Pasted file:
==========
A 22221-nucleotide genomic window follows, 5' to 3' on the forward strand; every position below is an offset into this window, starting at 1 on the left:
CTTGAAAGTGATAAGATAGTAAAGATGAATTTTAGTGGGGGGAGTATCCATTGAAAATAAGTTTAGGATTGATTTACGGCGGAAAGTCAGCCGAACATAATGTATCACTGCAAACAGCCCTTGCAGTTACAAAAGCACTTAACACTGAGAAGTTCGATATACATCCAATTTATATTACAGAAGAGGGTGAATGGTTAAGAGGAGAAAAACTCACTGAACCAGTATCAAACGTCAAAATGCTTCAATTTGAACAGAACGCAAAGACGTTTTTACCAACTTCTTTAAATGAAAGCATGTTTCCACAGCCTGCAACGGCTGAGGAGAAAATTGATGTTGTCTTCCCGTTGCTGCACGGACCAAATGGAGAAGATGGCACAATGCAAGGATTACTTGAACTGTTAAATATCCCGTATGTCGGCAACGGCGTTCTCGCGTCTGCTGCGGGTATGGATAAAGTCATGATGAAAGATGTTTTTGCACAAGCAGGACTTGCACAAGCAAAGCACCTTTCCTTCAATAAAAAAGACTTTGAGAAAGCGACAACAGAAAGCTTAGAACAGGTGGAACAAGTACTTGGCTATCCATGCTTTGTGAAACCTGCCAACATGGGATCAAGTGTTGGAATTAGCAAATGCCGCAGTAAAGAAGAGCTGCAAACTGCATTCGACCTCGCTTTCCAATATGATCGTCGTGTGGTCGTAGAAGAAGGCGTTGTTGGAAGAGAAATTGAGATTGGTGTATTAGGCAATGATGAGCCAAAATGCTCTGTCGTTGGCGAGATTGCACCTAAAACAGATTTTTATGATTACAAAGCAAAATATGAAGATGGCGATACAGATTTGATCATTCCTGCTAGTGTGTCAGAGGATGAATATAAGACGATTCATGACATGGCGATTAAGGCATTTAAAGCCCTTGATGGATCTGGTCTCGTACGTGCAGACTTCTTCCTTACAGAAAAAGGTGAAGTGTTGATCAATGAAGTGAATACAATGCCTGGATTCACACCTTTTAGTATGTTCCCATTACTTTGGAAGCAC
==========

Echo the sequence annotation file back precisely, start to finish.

A 22221-nucleotide genomic window follows, 5' to 3' on the forward strand; every position below is an offset into this window, starting at 1 on the left:
CTTGAAAGTGATAAGATAGTAAAGATGAATTTTAGTGGGGGGAGTATCCATTGAAAATAAGTTTAGGATTGATTTACGGCGGAAAGTCAGCCGAACATAATGTATCACTGCAAACAGCCCTTGCAGTTACAAAAGCACTTAACACTGAGAAGTTCGATATACATCCAATTTATATTACAGAAGAGGGTGAATGGTTAAGAGGAGAAAAACTCACTGAACCAGTATCAAACGTCAAAATGCTTCAATTTGAACAGAACGCAAAGACGTTTTTACCAACTTCTTTAAATGAAAGCATGTTTCCACAGCCTGCAACGGCTGAGGAGAAAATTGATGTTGTCTTCCCGTTGCTGCACGGACCAAATGGAGAAGATGGCACAATGCAAGGATTACTTGAACTGTTAAATATCCCGTATGTCGGCAACGGCGTTCTCGCGTCTGCTGCGGGTATGGATAAAGTCATGATGAAAGATGTTTTTGCACAAGCAGGACTTGCACAAGCAAAGCACCTTTCCTTCAATAAAAAAGACTTTGAGAAAGCGACAACAGAAAGCTTAGAACAGGTGGAACAAGTACTTGGCTATCCATGCTTTGTGAAACCTGCCAACATGGGATCAAGTGTTGGAATTAGCAAATGCCGCAGTAAAGAAGAGCTGCAAACTGCATTCGACCTCGCTTTCCAATATGATCGTCGTGTGGTCGTAGAAGAAGGCGTTGTTGGAAGAGAAATTGAGATTGGTGTATTAGGCAATGATGAGCCAAAATGCTCTGTCGTTGGCGAGATTGCACCTAAAACAGATTTTTATGATTACAAAGCAAAATATGAAGATGGCGATACAGATTTGATCATTCCTGCTAGTGTGTCAGAGGATGAATATAAGACGATTCATGACATGGCGATTAAGGCATTTAAAGCCCTTGATGGATCTGGTCTCGTACGTGCAGACTTCTTCCTTACAGAAAAAGGTGAAGTGTTGATCAATGAAGTGAATACAATGCCTGGATTCACACCTTTTAGTATGTTCCCATTACTTTGGAAGCAC